You Sang To Me is the second hit from Anthony's self titled CD, the first primarily English language solo record for the Latin music star. Like on I Need To Know, the more danceable first single, Anthony comes across as a sweet, decent guy. You Sang To Me is a pleasant, if unremarkable, love song. Synths create an easy mood and there are touches of acoustic guitar and an accordion towards the end. You Sang To Me is about falling in love with a long time friend. Anthony is very sincere as he sings about how she "showed me what life needs to be."
Maria Mena - You're The Only One
Weeks on Chart: 1 Peak: # 50 (June 2004) buy it!
18 year old Maria Mena is a Norwegian singer/songwriter who's had hits at home since she was 15. You're The Only One, from Mena's White Turns Blue CD, made a very brief stop at the bottom of the top 50. It actually was in a virtual tie with Overnight Celebrity, another song with an impressively fast but somewhat exhausting Twista rap and Kanye West's skilled deployment of beats, riffs and sped up samples of female soul singers. You're The Only One originally struck me as an unremarkable mix of the work of Alanis Morissette and any of many confessional folkie women. But You're The Only One is quite charming. Mena is appealingly playful in her singing and lyric. Her voice is nicely varied. It's thin and hoarse in some places but it always displays an idiosyncratic, blithe spirit made even more likable by quirky English pronounciation. The lyric depicts Mena, like many teens, as simultaneously needy and confident. She mocks his boyfriend lovingly(saying he looks dumb when he dances) and cruelly(calling his penis small), explaining that she "likes to bring you down just to keep you around, 'cause the day you realize how amazing you are, you're gonna leave me." She wants him to know that she appreciates how he "holds my hair back when I'm drunk and get sick" and how he "knows exactly what I mean." You're The Only One was produced by Mena's main musician/songwriting partner Arvid Solvang. You're The Only One has a layered, pleasing, somewhat vague midtempo pop rock sound(like that for a Morissette or Barenaked Ladies song) with a variety of synth sounds, guitars and drumming that switches from minimal clicks on the verse to rock pounding on the chorus.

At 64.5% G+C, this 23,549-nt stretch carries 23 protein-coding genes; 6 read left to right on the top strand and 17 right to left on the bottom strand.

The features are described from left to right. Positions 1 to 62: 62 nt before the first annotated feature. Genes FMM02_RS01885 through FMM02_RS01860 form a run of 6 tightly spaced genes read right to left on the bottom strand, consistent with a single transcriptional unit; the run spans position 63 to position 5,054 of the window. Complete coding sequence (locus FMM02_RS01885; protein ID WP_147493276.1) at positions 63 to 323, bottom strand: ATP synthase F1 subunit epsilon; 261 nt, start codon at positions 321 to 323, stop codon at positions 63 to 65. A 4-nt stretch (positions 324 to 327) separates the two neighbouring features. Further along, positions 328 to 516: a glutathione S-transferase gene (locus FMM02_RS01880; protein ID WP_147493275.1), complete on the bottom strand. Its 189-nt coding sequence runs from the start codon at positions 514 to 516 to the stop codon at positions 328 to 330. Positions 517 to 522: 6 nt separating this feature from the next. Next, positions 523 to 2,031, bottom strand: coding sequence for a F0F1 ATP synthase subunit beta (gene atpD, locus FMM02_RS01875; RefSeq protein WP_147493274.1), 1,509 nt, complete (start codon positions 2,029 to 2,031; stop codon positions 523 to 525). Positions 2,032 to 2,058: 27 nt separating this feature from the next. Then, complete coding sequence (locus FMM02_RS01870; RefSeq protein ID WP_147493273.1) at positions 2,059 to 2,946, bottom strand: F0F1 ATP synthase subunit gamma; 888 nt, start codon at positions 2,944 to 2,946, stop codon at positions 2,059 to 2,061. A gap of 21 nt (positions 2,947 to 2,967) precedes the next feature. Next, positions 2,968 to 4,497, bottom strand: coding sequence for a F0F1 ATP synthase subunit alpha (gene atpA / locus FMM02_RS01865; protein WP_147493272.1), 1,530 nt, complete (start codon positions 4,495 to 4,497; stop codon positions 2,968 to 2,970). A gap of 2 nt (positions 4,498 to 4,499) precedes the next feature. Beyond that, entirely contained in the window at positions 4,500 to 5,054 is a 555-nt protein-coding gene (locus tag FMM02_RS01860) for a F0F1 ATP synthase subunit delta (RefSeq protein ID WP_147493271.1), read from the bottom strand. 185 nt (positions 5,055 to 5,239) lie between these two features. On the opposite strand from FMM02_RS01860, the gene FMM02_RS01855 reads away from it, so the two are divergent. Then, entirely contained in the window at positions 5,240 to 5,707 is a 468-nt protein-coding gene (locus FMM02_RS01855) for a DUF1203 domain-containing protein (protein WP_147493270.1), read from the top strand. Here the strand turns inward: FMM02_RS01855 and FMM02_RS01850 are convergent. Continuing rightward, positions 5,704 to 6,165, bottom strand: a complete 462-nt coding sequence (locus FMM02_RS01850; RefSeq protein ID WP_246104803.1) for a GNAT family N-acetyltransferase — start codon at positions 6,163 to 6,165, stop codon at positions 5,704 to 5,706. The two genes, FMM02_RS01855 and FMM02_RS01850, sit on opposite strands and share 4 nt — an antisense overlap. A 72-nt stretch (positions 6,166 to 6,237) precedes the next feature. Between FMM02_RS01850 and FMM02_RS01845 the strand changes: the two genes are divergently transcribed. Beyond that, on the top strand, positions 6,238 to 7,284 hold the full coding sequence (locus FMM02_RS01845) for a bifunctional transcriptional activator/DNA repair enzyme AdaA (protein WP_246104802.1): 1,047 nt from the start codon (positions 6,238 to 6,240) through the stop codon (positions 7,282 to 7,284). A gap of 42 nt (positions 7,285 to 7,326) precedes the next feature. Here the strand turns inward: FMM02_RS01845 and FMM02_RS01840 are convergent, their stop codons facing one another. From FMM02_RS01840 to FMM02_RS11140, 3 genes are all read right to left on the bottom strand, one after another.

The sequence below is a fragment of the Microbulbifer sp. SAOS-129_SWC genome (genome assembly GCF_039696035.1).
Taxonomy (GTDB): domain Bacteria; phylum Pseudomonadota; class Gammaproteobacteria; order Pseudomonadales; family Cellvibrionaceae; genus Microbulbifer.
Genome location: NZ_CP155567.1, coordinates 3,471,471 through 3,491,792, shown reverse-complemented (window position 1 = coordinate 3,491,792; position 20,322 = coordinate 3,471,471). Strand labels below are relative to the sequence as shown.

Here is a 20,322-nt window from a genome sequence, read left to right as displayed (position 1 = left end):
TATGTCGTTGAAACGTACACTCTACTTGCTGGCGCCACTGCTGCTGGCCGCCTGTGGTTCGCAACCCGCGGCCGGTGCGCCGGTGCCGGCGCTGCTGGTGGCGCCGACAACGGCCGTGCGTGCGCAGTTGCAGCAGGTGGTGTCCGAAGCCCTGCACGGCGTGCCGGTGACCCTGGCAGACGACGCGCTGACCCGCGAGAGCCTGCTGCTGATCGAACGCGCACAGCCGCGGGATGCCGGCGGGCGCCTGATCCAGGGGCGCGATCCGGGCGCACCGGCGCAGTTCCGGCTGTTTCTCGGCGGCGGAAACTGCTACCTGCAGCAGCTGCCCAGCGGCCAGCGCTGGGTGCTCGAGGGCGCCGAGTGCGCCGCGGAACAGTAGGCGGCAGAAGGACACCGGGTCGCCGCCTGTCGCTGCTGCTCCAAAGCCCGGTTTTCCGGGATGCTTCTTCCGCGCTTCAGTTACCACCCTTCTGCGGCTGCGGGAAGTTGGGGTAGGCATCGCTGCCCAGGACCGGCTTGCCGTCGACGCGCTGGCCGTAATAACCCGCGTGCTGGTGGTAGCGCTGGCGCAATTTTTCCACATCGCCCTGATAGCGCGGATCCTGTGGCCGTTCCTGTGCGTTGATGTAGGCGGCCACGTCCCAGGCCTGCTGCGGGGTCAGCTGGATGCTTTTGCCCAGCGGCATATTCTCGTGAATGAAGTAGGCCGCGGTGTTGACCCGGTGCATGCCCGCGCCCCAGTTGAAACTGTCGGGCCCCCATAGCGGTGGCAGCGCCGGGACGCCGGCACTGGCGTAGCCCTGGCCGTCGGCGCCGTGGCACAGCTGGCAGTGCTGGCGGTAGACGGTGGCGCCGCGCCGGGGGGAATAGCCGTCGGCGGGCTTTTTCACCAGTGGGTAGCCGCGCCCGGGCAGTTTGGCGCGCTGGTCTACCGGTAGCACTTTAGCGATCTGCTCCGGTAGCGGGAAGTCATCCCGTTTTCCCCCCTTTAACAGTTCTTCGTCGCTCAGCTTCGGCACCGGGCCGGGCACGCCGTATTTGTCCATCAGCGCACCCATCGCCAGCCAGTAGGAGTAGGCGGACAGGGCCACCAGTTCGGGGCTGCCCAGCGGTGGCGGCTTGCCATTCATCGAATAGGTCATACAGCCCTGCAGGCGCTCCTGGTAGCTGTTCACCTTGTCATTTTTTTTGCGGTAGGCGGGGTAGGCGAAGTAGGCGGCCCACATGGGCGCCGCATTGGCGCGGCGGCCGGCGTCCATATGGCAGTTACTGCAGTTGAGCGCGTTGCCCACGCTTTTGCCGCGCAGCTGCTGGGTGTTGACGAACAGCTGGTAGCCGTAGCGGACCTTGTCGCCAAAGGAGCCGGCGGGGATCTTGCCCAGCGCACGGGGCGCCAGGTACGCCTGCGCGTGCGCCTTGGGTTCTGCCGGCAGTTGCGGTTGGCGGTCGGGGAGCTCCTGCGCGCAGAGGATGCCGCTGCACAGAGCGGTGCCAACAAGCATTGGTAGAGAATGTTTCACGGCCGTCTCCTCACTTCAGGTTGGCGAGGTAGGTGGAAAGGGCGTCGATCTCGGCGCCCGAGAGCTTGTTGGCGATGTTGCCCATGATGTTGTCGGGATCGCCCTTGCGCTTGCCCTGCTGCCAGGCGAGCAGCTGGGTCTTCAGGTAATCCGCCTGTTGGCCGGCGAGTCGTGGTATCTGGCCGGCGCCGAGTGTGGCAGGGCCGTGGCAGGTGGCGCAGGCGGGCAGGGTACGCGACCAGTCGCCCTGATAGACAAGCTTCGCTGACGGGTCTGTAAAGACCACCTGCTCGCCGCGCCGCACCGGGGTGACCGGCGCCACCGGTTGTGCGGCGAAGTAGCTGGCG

Marilyn Manson - Disposable Teens
Weeks on Chart: 4 Peak: # 44 (Dec. 2000) buy it!
Disposable Teens is from Marilyn Manson's Holy Wood CD. Especially since the shock value of his weird androgynous image has faded, everything about Manson seems kind of obvious. Disposable Teens has harsh, hard guitars but the sound is merely unpleasant, not overpowering like his role model Trent Reznor's. Manson's tough guy vocals are kind of silly. After some people held his music responsible for the Columbine killings, Manson is more self pitying than ever: "I've got a face made for violence and porn and I'm a teen distortion, survived abortion." Claiming to speak for today's youth, his rebellion shows the sophistication of a 13 year old: "the more you fear us, the meaner we'll get." He dares to allude to the Beatles, singing, "you say you want a revolution, I say you're full of shit."
Mario Winans featuring Enya and P.Diddy - I Don't Wanna Know
Weeks on Chart: 11 Peak: # 14 (June 2004) buy it!